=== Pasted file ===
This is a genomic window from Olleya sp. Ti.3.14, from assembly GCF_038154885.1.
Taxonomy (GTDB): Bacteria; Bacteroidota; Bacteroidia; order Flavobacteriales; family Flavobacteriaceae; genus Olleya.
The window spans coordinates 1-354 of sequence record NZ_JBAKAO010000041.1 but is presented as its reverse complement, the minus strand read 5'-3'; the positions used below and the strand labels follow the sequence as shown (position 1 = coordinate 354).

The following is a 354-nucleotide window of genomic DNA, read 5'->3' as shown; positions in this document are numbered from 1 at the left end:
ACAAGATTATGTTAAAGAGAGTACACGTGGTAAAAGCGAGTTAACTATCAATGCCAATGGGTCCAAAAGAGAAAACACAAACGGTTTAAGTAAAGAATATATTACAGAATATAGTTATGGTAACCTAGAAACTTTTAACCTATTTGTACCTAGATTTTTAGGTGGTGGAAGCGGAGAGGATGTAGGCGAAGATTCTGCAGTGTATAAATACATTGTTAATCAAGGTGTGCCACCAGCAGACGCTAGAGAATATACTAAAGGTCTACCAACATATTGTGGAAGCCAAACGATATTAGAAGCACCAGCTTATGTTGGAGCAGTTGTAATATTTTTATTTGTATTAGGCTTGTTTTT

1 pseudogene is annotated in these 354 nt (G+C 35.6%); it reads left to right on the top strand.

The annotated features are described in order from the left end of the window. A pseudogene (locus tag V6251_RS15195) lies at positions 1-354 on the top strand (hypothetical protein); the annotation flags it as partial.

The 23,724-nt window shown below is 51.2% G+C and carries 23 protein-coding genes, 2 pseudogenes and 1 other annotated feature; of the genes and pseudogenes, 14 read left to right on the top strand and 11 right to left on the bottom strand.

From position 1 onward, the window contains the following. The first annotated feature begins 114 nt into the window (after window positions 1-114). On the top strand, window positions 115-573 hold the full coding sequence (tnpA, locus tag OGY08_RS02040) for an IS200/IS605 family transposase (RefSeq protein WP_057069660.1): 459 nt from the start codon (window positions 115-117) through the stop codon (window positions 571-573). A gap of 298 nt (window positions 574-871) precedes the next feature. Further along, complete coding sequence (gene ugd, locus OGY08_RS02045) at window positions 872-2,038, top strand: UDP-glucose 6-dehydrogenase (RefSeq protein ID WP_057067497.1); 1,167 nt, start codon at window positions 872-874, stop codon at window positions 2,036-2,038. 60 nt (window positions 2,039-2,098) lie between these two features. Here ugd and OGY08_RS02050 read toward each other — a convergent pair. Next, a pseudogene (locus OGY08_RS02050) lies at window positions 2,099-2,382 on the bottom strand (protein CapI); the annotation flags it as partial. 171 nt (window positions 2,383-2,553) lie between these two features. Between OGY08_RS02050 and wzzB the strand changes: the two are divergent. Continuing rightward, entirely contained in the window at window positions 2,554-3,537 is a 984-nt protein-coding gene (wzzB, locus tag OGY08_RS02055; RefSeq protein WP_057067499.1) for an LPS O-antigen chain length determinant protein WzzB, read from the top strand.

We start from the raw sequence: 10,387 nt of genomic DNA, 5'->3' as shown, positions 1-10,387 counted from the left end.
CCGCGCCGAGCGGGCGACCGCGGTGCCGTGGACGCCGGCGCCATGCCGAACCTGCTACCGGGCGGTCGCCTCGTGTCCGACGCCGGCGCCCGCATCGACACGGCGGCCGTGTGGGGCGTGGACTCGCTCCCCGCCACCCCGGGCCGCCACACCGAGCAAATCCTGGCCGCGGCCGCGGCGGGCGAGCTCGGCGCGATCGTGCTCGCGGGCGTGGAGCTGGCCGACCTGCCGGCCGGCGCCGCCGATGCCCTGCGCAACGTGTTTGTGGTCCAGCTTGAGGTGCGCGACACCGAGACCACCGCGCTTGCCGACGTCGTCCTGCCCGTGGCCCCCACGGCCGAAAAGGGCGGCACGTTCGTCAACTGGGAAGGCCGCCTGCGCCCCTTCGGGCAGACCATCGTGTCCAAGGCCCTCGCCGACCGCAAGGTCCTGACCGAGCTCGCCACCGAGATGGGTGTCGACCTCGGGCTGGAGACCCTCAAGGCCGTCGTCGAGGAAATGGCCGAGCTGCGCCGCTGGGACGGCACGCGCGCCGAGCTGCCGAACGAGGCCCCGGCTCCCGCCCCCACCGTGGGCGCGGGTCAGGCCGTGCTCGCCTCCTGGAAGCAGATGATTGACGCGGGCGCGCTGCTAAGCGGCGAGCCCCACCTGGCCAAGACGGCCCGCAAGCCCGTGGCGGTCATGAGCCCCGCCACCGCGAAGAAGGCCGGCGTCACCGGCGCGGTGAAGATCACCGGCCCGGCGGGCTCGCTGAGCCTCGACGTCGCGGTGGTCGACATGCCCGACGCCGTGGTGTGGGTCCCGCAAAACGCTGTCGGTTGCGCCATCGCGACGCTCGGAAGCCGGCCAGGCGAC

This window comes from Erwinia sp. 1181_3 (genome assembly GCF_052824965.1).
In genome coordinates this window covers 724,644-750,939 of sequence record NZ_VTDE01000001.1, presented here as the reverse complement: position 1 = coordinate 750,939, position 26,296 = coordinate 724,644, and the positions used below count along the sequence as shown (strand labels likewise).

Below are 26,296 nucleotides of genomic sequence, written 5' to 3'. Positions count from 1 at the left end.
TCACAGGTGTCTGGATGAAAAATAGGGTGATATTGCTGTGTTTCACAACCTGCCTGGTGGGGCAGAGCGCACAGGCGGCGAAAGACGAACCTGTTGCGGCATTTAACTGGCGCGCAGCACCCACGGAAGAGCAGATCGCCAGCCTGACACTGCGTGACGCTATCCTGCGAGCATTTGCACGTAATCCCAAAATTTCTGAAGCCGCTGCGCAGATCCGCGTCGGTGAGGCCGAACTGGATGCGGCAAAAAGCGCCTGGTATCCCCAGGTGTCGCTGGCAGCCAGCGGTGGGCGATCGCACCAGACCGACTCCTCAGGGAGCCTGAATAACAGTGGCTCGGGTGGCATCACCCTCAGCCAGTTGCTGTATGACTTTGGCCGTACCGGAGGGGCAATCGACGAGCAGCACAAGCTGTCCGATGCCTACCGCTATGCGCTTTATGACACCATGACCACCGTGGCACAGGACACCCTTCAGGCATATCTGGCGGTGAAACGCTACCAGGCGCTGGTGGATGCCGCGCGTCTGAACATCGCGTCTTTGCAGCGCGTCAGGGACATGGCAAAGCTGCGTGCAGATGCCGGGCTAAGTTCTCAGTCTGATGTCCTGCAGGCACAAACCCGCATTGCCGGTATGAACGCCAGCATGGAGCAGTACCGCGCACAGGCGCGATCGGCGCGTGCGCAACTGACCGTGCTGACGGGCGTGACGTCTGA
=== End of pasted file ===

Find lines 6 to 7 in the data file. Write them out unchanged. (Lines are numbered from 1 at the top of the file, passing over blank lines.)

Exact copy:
1 pseudogene is annotated in these 354 nt (G+C 35.6%); it reads left to right on the top strand.

The annotated features are described in order from the left end of the window. A pseudogene (locus tag V6251_RS15195) lies at positions 1-354 on the top strand (hypothetical protein); the annotation flags it as partial.